3.The inner LOVE ( Deut 6:1-8:20)
At the heart of the Old Testament, as of the New Testament, is love. ‘Love the Lord your God with all your heart and with all your soul and with all your strength’ (6:5). The Hebrew words here are much broader than any translation can fully capture, something that is probably reflected in the New Testament using a fourfold translation (heart, soul, strength, mind). The phrase is meant to sum up the whole of life, including both mind and will.
God always intended that the law of love should be internal – in the heart: ‘Write these commandments that I’ve given you today on your hearts. Get them inside of you and then get them inside your children’ (v.6, MSG).
Your love for God flows out of his love for you. His love for you is not dependent on any innate moral quality that you possess. It is the grace of God – loving us inspite of our sins, weaknesses and failures. ‘The Lord did not set his affection on you and choose you because you were more numerous than other peoples, for you were the fewest of all peoples. But it was because the Lord loves you’ (7:7–8a).
God showers his love upon you because of his loving character and his faithfulness: ‘The Lord your God will keep his covenant of love with you … He willlove you and bless you and increase your numbers’ (vv.12–13).
You are called to this intimate and loving relationship with God. However there are three warnings given in chapter six:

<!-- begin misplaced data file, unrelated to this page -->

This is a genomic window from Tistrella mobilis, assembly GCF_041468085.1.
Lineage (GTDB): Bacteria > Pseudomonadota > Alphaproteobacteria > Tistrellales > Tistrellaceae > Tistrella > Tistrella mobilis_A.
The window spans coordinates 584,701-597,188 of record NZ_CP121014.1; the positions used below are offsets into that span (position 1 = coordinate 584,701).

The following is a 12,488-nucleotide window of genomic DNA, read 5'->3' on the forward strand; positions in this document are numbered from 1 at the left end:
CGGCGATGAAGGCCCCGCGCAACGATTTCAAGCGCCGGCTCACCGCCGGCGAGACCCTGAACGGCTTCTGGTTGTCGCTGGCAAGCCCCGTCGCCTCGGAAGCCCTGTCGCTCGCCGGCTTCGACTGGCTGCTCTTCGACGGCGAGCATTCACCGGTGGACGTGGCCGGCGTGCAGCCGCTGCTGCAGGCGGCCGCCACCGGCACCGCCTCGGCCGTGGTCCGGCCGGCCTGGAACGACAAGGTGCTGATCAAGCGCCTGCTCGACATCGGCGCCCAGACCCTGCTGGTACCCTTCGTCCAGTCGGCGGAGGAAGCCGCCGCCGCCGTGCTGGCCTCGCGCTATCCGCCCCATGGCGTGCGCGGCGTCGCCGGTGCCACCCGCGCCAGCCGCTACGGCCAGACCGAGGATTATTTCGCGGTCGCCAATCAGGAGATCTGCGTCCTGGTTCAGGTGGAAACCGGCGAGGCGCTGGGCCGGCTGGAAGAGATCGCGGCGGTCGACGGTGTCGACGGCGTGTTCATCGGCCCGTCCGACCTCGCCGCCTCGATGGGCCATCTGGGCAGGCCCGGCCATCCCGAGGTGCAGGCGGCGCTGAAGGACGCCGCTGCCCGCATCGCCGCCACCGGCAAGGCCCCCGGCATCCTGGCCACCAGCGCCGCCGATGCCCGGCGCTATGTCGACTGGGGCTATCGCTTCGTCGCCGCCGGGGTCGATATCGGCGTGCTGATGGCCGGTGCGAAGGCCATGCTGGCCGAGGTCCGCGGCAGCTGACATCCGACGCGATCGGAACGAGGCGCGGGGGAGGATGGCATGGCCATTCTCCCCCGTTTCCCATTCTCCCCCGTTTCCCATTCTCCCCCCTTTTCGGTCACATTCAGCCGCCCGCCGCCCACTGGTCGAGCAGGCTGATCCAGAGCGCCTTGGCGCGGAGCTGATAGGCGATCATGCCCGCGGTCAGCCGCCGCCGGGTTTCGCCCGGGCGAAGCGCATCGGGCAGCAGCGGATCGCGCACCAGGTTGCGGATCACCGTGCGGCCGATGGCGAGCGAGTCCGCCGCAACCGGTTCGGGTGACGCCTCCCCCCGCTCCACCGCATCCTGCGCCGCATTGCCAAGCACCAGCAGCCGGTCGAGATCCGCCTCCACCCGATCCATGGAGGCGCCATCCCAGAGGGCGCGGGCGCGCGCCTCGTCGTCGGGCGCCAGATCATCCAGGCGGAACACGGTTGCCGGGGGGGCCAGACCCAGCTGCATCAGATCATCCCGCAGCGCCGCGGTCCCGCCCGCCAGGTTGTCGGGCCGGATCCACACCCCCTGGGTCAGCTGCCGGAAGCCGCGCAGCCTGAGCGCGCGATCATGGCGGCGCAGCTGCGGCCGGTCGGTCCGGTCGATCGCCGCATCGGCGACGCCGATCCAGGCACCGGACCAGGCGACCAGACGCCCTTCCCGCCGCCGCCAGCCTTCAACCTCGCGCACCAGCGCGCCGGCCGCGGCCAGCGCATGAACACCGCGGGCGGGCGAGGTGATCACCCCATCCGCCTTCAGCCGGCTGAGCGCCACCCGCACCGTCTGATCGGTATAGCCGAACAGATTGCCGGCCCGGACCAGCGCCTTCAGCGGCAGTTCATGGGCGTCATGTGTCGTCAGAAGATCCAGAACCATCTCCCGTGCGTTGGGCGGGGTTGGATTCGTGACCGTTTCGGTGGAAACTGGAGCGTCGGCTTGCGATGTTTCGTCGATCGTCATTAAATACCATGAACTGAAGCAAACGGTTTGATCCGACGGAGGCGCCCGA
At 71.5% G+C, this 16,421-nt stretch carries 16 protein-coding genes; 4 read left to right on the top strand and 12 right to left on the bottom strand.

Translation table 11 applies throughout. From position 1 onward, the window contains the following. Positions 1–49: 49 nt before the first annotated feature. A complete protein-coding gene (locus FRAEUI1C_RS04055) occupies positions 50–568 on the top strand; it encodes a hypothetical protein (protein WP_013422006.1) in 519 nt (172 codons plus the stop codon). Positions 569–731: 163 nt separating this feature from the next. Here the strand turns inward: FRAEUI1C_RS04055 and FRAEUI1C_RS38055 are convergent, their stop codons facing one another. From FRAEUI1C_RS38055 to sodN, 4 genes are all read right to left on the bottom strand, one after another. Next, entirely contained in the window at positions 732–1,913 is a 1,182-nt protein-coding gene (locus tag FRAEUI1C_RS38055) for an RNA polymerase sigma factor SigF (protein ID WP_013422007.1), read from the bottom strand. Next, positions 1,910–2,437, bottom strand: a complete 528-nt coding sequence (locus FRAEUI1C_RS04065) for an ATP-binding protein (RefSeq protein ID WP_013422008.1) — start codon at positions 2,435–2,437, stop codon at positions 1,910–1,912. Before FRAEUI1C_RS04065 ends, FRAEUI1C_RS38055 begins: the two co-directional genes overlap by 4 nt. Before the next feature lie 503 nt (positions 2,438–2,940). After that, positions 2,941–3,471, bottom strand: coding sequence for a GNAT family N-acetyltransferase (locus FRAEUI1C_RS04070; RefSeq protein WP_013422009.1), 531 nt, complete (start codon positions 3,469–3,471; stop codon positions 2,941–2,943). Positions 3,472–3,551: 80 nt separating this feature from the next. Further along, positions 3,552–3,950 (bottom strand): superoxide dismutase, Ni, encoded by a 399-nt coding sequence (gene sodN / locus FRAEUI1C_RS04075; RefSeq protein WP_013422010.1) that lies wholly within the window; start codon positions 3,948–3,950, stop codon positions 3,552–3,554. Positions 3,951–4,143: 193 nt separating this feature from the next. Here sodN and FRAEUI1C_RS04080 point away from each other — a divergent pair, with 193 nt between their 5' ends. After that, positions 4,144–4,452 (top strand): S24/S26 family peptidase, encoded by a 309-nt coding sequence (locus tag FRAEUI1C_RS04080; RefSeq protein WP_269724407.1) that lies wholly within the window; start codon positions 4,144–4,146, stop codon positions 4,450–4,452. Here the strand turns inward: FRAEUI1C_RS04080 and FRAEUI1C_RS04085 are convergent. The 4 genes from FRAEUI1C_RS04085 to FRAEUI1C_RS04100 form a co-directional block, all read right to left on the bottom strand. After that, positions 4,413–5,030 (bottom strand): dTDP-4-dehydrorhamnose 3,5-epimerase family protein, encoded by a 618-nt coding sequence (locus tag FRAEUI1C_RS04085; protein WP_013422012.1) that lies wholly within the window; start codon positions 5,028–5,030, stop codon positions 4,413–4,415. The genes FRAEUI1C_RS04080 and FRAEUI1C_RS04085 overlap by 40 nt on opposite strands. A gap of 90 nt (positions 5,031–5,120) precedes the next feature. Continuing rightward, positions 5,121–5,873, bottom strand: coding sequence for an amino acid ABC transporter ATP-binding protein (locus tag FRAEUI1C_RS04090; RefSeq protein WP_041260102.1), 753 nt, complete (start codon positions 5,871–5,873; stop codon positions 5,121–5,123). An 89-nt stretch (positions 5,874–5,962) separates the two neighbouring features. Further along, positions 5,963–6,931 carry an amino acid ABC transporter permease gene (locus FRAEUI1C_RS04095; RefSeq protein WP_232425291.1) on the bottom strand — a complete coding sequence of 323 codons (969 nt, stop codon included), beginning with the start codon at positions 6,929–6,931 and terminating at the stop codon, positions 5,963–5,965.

- The danger of abandoning God because of the surrounding idolatry – ‘do not follow other gods’ (v.14)
There would have been the temptation to fit in with the surrounding culture, and adopt the religion of the people. However, God wanted them, and you, to remain faithful to him rather than merely seeking to fit in with those around you. (Deuteronomy chapter 7 expands on this.)
- The danger of doubting God because of hardship – ‘do not test the Lord’ (v.16)
Life will not always be as idyllic as is pictured in 6:10–12. When hardship comes, the temptation is to think that God no longer cares about you, but you need to hold on to the faithfulness and word of God. (Deuteronomy 8:1–5 unpacks this challenge further.)
God allows you to go through tests and trials so you can learn by experience that doing things his way is the best way. If you will not serve and worship him in the hard times of life (the valleys), you may not consistently serve and worship him in the good times (the mountain tops). Mountain tops encourage us. But valleys mature us.
- The danger of forgetting God because of affluence – ‘do not forget the Lord’ (v.12).
In the enjoyment of the gift, you can sometimes forget the giver. (Deuteronomy 8:6–20 expands on this.)
Underlying these three warnings is the realisation that material things alone – whether personal possessions or ‘idols’ – do not satisfy: ‘Human beings do not live on bread alone but on every word that comes from the mouth of the Lord’ (8:3).
Jesus quoted this verse when he was being tempted in the desert by the devil to satisfy his physical hunger in the wrong way. His response to the devil was that it is the inner life – the inner hunger – that is far more important than the material things. This inner hunger can only be satisfied by every word that comes from the mouth of the Lord.
Whether you are materially well-off or not, the focus of your life should never be on the material things but rather on the inner life which alone can satisfy the deep inner longing which God has put in every human heart.